UMD to host active shooter and violent event training session
With yet another recent school shooting making headlines across the world, in which a gunman killed 17 people at Marjory Stoneman Douglas High School in Florida, many local schools and community members are continuing to make efforts to ensure the safety of their students, faculty and staff. On Tuesday, February 20, the UMD Police Department will host FBI Special Agent Wayne Kauffmann in the Kirby Student Center Ballroom at 10 a.m. and 1:30 p.m. Kauffmann will provide information on how to physically and mentally prepare yourself for a violent event on campus.
Kauffmann is a certified law enforcement instructor with 20 years of FBI experience and nine years of experience with the U.S. Marshals Service. He is also a former assistant team leader on the FBI’s SWAT team and he currently instructs federal, state and local law enforcement agencies on the use of tactical firearm skills, defensive tactics and active threat response.
Sgt. Michael Brostrom, who has been at the UMD Police Department for over 13 years, says that the university has offered training sessions like these to students, faculty and staff for as long as he has been at UMD.
“Given the increase in the active shooter and active threat events, we have offered more training, our officers have had more training,” Brostrom said. “Even today we’re dealing with the active threat incidents.”
According to Brostrom, one of the main lessons that will be taught at the two seminars will be to run, hide or fight, which has become a common defense mechanism that is taught in the case of an active threat. When faced with an active threat, the first thing people are encouraged to do is run away from the situation.
“If you hear gun fire and it’s safe to do so, get out of the building, get out of the area, get as far away as you can,” Brostrom said. “If you don’t feel it’s safe, then the next best thing that you can do is hide. If all else fails, the last resort you have would be to fight and at that point, you’re fighting for your life, so run, hide, fight are the three takeaways that we want everybody to get out of these classes that we do.”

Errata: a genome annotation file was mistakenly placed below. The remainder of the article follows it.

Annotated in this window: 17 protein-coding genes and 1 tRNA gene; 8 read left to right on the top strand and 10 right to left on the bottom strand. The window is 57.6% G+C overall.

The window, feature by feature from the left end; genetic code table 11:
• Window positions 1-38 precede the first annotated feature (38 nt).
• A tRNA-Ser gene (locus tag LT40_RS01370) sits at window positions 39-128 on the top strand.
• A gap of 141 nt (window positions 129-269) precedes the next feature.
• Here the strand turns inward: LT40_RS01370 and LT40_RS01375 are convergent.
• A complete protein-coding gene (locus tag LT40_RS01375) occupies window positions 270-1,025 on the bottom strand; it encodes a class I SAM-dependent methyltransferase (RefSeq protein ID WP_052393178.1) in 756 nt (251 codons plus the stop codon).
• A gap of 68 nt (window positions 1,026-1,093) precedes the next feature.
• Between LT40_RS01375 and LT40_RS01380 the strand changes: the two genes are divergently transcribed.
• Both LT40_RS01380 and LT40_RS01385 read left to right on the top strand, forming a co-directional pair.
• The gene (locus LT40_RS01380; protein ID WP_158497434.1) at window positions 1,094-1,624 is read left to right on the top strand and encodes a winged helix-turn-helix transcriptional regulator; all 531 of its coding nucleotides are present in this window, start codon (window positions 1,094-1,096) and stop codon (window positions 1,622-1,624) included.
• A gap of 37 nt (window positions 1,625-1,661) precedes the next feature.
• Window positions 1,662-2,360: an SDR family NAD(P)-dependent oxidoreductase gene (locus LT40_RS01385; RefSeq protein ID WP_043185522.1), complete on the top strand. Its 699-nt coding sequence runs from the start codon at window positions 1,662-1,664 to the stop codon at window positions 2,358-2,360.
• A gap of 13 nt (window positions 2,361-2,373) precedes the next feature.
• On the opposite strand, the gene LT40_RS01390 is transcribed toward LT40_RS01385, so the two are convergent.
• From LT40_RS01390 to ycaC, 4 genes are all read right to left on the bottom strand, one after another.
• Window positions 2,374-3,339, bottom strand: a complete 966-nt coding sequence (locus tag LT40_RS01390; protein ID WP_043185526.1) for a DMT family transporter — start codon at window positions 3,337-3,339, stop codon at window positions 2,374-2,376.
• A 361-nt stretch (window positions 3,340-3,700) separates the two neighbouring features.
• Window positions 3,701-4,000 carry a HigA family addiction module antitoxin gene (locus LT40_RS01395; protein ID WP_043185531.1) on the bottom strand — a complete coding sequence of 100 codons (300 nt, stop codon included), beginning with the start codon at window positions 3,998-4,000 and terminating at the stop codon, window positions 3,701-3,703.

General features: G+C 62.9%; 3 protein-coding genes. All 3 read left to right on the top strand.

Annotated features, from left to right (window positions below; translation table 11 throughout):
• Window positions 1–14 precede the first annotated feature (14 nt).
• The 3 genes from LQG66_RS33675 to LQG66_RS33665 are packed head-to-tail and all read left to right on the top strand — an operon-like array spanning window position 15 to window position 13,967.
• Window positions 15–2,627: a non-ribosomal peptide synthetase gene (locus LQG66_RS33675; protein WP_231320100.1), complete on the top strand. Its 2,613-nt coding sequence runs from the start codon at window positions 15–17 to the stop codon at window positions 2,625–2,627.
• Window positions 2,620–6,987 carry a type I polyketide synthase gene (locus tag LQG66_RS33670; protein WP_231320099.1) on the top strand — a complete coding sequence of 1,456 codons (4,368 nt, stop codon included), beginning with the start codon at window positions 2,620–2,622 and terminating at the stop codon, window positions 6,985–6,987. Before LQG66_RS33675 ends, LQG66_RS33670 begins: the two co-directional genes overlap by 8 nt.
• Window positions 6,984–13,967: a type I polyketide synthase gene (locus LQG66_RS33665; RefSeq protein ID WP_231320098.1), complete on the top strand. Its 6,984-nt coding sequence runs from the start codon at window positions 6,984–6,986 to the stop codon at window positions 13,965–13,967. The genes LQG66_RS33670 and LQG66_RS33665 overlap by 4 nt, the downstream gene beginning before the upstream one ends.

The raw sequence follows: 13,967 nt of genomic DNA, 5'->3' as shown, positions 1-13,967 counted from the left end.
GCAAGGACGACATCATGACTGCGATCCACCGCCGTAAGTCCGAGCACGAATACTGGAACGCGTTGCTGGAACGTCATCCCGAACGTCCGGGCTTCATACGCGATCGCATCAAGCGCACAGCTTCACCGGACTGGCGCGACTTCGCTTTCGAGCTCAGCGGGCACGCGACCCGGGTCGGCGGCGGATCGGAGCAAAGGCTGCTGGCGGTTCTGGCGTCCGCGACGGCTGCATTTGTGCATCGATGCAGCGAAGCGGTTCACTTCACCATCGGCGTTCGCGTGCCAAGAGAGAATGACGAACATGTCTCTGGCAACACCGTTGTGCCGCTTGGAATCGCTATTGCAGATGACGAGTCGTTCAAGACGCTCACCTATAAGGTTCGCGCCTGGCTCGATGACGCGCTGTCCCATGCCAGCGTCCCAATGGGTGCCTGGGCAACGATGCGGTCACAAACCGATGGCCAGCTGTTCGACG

Sgt. Chris Shovein, who has been working at the UMD Police Department for over 18 years, said that the run, hide, fight idea is a good model to follow in a violent threat situation because of the effects that stress can have on people when they’re in such a situation.
“That’s one that we use and teach people to use and follow along, it’s a good model, it’s simple, it’s easy to remember,” Shovein said. “Anything we can do to help overall, stress does crazy things to us.”
In addition to the run, hide, fight model, the training seminars will also teach people how to mentally prepare for a violent event. This includes being aware of your surroundings, making mental notes of where exits are located and where the easiest escape points can be found.
“I think for most people, it doesn’t matter what you’re doing, if you’re studying, if you’re working at your desk, sometimes we’re just kind of in the moment,” Brostrom said. “But if you take a moment, have you looked at where the exits are? Mentally we want people to think, what if something happened? We just want people to get in that mindset. We don’t want people to be paranoid, we just want them to be prepared.”
Both Brostrom and Shovein have taken federal law enforcement training sessions to be instructors on how to respond to an active threat so that they could show other cops what they learned. The extra training the officers have gone through shows the initiative that UMD has when it comes to preparing its officers for any violent incident. In addition, the police department at UMD also has a working relationship with the Duluth Police Department, which would be available to assist UMD’s police officers in the event of an active threat.
Shovein said that the UMD Police Department often trains with the officers in the surrounding area so that they can be as prepared as possible to work together to respond to any threat.
“That’s another preparation piece, having those good relationships and working with these people,” Shovein said. “We’ll train things with Duluth or St. Louis County [police], just getting to know each other, know what to expect and knowing that you can count on those guys to come back you up, and when you have good preparation and good help, then things get taken care of a little better and that’s just all part of the system in place.”
Overall, Brostrom feels that UMD would be well-prepared to defend the campus from an active threat because of their extensive training in how to defend against such an attacker.
“I would put us right up there as being some of the better prepared as far as colleges and universities go,” Brostrom said. “We’re a small department, we do a lot of training, I think that based on that training that we’ve got, we would be able to effectively respond to one of these and do what we needed to do to stop that shooter.”